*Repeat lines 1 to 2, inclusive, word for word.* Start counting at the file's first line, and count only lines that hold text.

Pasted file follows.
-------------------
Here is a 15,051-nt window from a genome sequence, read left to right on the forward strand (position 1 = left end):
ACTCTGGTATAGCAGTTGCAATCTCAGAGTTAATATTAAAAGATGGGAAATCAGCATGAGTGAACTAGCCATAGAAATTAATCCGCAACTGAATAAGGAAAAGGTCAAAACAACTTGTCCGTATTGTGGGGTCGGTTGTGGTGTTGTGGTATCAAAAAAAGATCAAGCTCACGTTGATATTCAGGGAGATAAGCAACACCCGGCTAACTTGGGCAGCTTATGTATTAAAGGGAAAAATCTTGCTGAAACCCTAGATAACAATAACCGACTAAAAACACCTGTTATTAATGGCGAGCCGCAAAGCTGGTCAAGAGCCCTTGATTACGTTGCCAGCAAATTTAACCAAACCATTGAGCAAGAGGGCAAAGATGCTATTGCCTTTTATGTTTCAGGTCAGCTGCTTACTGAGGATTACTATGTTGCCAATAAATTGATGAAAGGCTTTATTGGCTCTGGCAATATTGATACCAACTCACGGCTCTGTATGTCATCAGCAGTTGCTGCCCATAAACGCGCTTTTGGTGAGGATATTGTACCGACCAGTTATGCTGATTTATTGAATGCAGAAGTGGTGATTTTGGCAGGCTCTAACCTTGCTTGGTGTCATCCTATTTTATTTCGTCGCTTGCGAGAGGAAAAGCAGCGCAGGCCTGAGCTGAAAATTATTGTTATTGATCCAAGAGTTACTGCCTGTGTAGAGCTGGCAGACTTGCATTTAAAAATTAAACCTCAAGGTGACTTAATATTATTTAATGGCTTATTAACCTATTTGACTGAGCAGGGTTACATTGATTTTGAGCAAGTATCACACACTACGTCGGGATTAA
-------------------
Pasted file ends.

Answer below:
Here is a 15,051-nt window from a genome sequence, read left to right on the forward strand (position 1 = left end):
ACTCTGGTATAGCAGTTGCAATCTCAGAGTTAATATTAAAAGATGGGAAATCAGCATGAGTGAACTAGCCATAGAAATTAATCCGCAACTGAATAAGGAAAAGGTCAAAACAACTTGTCCGTATTGTGGGGTCGGTTGTGGTGTTGTGGTATCAAAAAAAGATCAAGCTCACGTTGATATTCAGGGAGATAAGCAACACCCGGCTAACTTGGGCAGCTTATGTATTAAAGGGAAAAATCTTGCTGAAACCCTAGATAACAATAACCGACTAAAAACACCTGTTATTAATGGCGAGCCGCAAAGCTGGTCAAGAGCCCTTGATTACGTTGCCAGCAAATTTAACCAAACCATTGAGCAAGAGGGCAAAGATGCTATTGCCTTTTATGTTTCAGGTCAGCTGCTTACTGAGGATTACTATGTTGCCAATAAATTGATGAAAGGCTTTATTGGCTCTGGCAATATTGATACCAACTCACGGCTCTGTATGTCATCAGCAGTTGCTGCCCATAAACGCGCTTTTGGTGAGGATATTGTACCGACCAGTTATGCTGATTTATTGAATGCAGAAGTGGTGATTTTGGCAGGCTCTAACCTTGCTTGGTGTCATCCTATTTTATTTCGTCGCTTGCGAGAGGAAAAGCAGCGCAGGCCTGAGCTGAAAATTATTGTTATTGATCCAAGAGTTACTGCCTGTGTAGAGCTGGCAGACTTGCATTTAAAAATTAAACCTCAAGGTGACTTAATATTATTTAATGGCTTATTAACCTATTTGACTGAGCAGGGTTACATTGATTTTGAGCAAGTATCACACACTACGTCGGGATTAA